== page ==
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SPIRIT OF STANLY: Fiberon sees increase in business, need for decking materials

Recyclable materials most people would deem disposable such as shopping bags, shampoo bottles and stretch film packaging are essential ingredients that help form the core products for the decking company Fiberon.

Founded in 1997 in New London, Fiberon Composite Decking produces high-quality composite decking, railing and fencing. Aside from its manufacturing facility in New London, Fiberon also has a distribution center and recycling center in the town. The company has one other manufacturing facility in Idaho.

“In 1997, we had one or two machines…and 20-some-odd years later, we’re a $200 million company,” Vice President of Operations and Supply Chain Mike Huskey said. He’s worked at Fiberon for around 10 years after spending the majority of his career at Collins & Aikman in Albemarle.

Fiberon, which was sold in 2018 to Fortune Brand, a Fortune 500 company, employs around 440 workers in its three New London facilities. The products are shipped to Home Depot stores across the country and Canada and numerous wholesale distributors.

Though the bulk of its products are shipped across the country, Huskey said around 7 percent of the products are shipped around the world, including to South America, Australia and western Europe.

Fiberon decking products appeared on the HGTV show “Brother vs. Brother” in June 2017 and appeared on four episodes of “Extreme Makeover: Home Edition” in February 2020, according to marketing coordinator Travis Thornton.

An emphasis on innovation 

While it’s still a relatively young company, Huskey said what makes Fiberon stand out is its innovation. The company was the first to develop a hidden fastener system, where screws are fastened from the side and cannot be seen.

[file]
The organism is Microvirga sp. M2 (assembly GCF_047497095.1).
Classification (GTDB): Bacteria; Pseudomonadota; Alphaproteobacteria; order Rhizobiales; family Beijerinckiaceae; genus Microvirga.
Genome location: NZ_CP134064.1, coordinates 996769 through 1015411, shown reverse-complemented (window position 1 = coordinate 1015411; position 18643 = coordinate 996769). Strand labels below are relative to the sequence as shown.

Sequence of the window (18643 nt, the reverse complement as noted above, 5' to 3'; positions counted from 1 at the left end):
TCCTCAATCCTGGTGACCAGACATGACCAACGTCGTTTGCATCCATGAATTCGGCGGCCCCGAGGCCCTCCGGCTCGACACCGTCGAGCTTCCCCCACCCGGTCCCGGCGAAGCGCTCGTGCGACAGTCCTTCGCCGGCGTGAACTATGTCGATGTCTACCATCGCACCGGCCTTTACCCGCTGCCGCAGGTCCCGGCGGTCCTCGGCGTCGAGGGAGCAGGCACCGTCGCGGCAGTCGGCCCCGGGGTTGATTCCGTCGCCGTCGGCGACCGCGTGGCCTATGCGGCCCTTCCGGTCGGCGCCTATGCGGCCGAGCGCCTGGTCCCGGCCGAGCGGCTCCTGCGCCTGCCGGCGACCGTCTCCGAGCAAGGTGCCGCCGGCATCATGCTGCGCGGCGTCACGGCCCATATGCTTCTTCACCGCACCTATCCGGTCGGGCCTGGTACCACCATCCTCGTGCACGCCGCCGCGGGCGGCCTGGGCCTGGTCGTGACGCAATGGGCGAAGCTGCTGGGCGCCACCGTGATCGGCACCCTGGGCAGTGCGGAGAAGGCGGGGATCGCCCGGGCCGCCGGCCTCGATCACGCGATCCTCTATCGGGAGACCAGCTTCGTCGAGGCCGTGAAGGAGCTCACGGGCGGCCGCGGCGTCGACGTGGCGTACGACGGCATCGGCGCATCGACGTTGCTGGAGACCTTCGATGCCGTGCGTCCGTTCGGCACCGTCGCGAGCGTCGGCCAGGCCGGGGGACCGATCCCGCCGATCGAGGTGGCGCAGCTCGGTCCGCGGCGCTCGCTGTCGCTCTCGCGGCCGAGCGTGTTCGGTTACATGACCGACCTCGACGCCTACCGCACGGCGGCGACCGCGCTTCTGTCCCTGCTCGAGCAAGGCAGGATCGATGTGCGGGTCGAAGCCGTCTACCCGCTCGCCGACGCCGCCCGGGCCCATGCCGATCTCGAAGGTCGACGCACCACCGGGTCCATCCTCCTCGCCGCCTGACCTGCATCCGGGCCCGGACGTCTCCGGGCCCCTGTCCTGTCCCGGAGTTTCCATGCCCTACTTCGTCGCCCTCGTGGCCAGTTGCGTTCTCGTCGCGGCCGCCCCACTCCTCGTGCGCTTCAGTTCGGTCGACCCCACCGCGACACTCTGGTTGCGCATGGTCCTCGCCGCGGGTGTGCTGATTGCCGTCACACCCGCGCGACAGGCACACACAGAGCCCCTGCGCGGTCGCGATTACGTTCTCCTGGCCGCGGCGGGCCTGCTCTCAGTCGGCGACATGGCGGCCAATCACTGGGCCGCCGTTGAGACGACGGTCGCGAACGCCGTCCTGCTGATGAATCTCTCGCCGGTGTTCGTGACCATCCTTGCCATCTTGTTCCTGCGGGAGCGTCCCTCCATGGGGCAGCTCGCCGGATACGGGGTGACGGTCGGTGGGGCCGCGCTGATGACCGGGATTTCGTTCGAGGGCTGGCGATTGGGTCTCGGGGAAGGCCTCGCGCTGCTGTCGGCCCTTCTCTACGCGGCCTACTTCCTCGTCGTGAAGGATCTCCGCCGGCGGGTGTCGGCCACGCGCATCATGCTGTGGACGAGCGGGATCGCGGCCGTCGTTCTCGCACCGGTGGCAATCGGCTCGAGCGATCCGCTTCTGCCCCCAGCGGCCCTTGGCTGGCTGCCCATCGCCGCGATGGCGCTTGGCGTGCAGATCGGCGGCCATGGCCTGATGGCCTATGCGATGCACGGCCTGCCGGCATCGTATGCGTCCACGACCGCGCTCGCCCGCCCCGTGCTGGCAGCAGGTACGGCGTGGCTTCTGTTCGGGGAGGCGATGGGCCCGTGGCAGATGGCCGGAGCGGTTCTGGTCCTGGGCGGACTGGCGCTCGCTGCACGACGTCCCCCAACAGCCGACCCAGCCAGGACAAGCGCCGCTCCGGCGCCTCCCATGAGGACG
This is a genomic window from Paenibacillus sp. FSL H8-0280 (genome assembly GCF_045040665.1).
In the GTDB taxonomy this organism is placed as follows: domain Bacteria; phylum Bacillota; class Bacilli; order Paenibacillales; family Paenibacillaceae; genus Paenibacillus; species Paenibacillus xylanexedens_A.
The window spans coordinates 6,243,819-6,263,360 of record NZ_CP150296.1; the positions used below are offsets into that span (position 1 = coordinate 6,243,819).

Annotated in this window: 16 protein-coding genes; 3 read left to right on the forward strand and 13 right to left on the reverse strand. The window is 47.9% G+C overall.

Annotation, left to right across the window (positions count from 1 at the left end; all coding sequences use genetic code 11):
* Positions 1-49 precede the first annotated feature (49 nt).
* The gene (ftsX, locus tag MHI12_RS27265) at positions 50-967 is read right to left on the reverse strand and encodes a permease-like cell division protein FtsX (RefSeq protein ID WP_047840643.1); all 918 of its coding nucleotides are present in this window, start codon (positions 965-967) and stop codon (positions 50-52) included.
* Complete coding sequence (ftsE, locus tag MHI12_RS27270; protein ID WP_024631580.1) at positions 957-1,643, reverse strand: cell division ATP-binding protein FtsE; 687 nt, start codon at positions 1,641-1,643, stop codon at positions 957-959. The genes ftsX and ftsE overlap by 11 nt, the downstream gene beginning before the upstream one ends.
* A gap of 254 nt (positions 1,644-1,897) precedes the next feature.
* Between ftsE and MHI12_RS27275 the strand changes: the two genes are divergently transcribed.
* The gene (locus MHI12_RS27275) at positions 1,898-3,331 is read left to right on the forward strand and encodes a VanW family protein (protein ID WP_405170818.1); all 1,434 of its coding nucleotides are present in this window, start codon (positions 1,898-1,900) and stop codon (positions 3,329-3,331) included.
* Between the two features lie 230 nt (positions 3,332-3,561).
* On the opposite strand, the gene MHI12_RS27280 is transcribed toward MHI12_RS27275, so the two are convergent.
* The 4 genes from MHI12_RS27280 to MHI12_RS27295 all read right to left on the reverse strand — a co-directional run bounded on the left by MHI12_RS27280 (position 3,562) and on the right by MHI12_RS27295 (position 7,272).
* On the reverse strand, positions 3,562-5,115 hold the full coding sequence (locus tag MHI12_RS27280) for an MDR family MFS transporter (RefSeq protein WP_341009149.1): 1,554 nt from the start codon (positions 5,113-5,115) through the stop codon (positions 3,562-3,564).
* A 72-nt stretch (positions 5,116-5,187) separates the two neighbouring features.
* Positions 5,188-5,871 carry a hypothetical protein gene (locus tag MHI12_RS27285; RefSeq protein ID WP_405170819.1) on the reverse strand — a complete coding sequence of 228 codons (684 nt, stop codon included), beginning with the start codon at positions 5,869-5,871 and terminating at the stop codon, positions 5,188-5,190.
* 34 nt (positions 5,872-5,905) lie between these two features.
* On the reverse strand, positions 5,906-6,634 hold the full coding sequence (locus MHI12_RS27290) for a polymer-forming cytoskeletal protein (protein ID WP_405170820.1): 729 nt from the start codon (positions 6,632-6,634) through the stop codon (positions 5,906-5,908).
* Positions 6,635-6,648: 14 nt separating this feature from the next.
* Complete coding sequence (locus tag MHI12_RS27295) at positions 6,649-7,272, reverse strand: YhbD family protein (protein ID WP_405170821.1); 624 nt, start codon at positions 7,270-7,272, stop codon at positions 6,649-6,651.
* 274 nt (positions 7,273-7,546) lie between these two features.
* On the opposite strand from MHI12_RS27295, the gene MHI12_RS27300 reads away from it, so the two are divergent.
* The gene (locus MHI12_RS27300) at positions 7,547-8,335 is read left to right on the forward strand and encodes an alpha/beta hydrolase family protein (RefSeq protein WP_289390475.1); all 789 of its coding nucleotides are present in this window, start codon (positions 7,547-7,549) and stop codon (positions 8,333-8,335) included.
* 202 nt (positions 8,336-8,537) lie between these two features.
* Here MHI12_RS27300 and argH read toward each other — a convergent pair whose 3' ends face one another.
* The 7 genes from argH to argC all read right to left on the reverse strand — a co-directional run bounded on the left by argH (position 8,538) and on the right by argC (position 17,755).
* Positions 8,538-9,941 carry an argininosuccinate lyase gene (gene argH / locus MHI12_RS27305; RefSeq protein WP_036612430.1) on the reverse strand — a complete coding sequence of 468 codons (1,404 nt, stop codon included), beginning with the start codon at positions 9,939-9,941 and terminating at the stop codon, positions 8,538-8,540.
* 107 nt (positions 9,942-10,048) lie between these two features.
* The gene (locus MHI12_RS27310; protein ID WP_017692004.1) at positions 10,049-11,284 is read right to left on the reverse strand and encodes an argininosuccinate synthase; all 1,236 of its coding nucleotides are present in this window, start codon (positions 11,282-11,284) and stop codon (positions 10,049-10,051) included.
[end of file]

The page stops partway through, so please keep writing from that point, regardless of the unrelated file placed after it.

“It’s a cleaner, nicer look,” he said.

Fiberon also was the first to develop covering or capping for the deck composites which provide added protection against the elements. The cap, which contains UV inhibitors, is bonded to the deck material during the manufacturing process. The outer layer is known in the industry as a capstock.

Capped boards are incredibly resistant to staining, fading, moisture and insect infestation and they won’t splinter or degrade, according to the company’s website. All that’s needed to keep them fresh is an annual soap and water clean.

Fiberon was also the first decking company to produce composite PVC railing, according to its website.

“We’re always looking at new innovation and new products,” Huskey said.

Fiberon’s recycling center, which is only a few miles from the manufacturing facility, takes about 70 million pounds of waste and converts it into small polyethylene pellets.

“Our product is 98 percent recycled,” Huskey said.

According to its website, using recycled materials “prevents further deforestation and prevents unwanted materials from polluting the earth via incinerators or landfills.”

Photo provided by Fiberon.

The manufacturing process

The Fiberon manufacturing site in New London produces four products: PVC hand railings, foam decking composite, high density polyethylene decking composite and window profiles.

The composite decking is made from a mixture of different materials, including the polyethylene pellets and wood that comes from lumber mill scraps.

During the manufacturing process, multiple extruder machines combine measured quantities of raw materials, which comprise the inner core and capstock. The raw materials are wood flour (acquired from ground-up door frames, window trim and cabinetry) and recyclable plastics. Antioxidants and other surface protectants are also added along with color additives.

When the raw ingredients are mixed, they become melted and the capstone forms onto the wood core, creating a little thin coating, manufacturing trainer Denise Wall said.